New EU Member States Implement ePrescription and ePatient Summary In the past few months, a number of Member States have implemented the necessary regulations and mechanisms for the functioning of the eHealth Digital Service Infrastructure ("eHDSI"). The eHDSI is an IT infrastructure aimed at ensuring the continuity of health care for EU citizens while travelling within the Union. In particular, it allows Member States to exchange health data in a secure, efficient, and interoperable way in relation to (i) ePrescriptions, which allow EU citizens to obtain their medication in a pharmacy located in an EU Member State other than the one in which they reside; and (ii) ePatient Summaries that provide information on important health-related aspects. The ePatient summary provides doctors with essential information in their own language concerning the patient. The goal of the European Commission is to implement both services by 2021 in 22 EU countries, namely: Austria, Belgium, Croatia, Cyprus, Czechia, Estonia, Finland, France, Germany, Greece, Hungary, Ireland, Italy, Lithuania, Luxembourg, Malta, the Netherlands, Poland, Portugal, Slovenia, Spain, and Sweden.
The Belgian Government Endorses the e-PIL Pilot Project On August 17, 2020, the Belgian Federal Agency for Medicines and Health products ("FAMHP") announced its endorsement of the pilot project "e-PIL" launched by the pharmaceutical industry at Belgian and Luxembourgish hospitals back in 2018 (available in French). The aim of the project is to replace the paper version of the package leaflet inserted in the packaging of certain medicinal products marketed on the Belgian and Luxembourg markets and restricted to hospital use with a digital version available online on trusted websites (e-PIL). The objective of the pilot project is to demonstrate that information on the safe and effective use of medicinal products can just as well be provided through an electronic leaflet. On the basis of positive intermediary results for the project, the European Commission has agreed to extend the pilot project by two more years (until August 1, 2022) and to include more medicinal products in the project.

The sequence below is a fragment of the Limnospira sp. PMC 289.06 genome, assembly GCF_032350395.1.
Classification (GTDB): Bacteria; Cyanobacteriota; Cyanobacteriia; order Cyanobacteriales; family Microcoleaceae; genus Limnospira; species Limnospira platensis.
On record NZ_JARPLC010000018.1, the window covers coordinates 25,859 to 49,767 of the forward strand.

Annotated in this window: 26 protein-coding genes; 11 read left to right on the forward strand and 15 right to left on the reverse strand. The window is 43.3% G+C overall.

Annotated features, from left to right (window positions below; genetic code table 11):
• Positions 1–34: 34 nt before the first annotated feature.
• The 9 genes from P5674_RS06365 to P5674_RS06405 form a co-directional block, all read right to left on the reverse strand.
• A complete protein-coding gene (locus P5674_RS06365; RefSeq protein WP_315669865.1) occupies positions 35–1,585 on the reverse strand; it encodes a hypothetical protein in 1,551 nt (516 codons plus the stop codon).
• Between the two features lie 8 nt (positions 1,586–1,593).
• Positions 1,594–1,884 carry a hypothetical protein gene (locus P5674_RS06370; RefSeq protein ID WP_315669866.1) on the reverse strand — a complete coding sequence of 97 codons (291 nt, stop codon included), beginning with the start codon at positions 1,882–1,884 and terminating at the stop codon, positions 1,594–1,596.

Notification of Implants and Implant Removals in the Central Traceability Register Becomes Compulsory On October 2, 2020, the Belgian government published the Royal Decree of September 27, 2020, relating to the Central Traceability Register (available in French). Such Royal Decree requires health care professionals to notify the insertion or removal of certain categories of implantable medical devices (such as stents, orthopaedic implants, and certain cardiac implants). This notification must be made to the already-existing Central Traceability Register developed as part of the "Traceability of Implantable Medical Devices" program aimed at increasing patient safety. While such notification was already made possible since 2014, it will become mandatory as of May 1, 2021.